Start your own herb garden

A little sprinkle of fresh herbs on a meal can mean the difference between flavours that are just nice, and flavours that are just spectacular.
And when you have fresh herbs growing in your own backyard, porch planters, or window box, this makes it even easier to boost the flavour of your homemade meals.
Before you get started though, you’ll want to learn about the best growing conditions, decide on a gardening method that will work for you, and think about whether you want to start with seeds or live plants.
Growing Conditions
Before you pick out a selection of your favourite herbs, make sure you have the right growing conditions available to help them prosper.
Most herbs need full sun, so pick the right location – one that receives at least 8 hours of direct sun per day.
Sometimes a spot in your yard can appear to have full sun – until later in spring when the trees finish leafing out, and the same spot is suddenly plunged into shade for most of the day.
Make sure you pick a spot that will have enough sun available for your plants, even once your trees finish leafing out.
If you have the perfect spot for your spring garden project but it is located in partial shade, be sure to check the sun requirements for each of your choices – some may work in partial shade, such as bay laurel, lemon balm, mint, and parsley.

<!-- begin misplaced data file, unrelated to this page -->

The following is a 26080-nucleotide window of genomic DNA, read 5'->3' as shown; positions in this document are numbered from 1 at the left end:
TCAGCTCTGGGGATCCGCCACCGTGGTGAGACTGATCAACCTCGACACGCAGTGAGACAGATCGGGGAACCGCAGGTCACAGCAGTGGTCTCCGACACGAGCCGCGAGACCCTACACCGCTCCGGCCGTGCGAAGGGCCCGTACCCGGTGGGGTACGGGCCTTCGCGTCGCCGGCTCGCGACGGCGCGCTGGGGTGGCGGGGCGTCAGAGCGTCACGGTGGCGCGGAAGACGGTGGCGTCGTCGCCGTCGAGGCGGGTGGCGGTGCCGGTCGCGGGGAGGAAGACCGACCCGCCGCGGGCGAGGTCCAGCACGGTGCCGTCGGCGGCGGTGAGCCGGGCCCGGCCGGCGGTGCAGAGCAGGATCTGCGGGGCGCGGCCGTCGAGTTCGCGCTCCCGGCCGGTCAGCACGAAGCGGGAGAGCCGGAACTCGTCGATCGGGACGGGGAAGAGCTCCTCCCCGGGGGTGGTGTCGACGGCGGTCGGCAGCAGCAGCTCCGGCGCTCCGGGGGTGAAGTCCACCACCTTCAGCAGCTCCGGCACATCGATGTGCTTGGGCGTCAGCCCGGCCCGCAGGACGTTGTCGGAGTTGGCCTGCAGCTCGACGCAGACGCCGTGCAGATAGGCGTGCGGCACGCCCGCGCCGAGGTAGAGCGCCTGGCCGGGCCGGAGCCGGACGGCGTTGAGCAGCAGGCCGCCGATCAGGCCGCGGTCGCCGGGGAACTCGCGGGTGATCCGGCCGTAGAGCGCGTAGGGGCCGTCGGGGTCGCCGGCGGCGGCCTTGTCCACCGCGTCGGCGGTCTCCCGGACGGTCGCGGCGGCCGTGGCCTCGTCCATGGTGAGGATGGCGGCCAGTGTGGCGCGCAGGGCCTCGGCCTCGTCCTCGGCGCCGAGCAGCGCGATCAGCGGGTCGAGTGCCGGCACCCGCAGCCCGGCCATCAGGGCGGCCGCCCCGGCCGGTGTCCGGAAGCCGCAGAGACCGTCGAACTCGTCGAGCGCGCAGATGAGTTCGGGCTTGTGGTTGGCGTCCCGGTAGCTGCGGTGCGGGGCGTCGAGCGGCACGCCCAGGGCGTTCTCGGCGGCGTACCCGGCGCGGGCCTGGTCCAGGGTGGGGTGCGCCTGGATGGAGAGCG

In addition to requiring full sun, herbs need soil with good drainage.
If your garden soil doesn’t drain well, you can amend it – or consider going with raised beds or containers instead of putting your herbs directly into the ground.
Most herbs prefer soil that has organic matter such as compost incorporated into it, and a slightly acidic to neutral pH between 6.0 and 7.0.
If you decide to start your spring herb garden in raised beds or containers, you can use potting mix.
Some types, such as basil, require more water than others.
If you want to locate your spring herb garden in a dry area, such as near the curb or around a mailbox, you may wish to choose options with lower water requirements, such as sage.
Seeds or Live Plants
Many herbs can be started as seeds. Some can be started indoors and then transplanted to the garden, and others can be sown directly into your soil.
While growing from seed is more cost efficient overall, be aware that if you start your new spring herbs this way, you may not be able to harvest them until next year.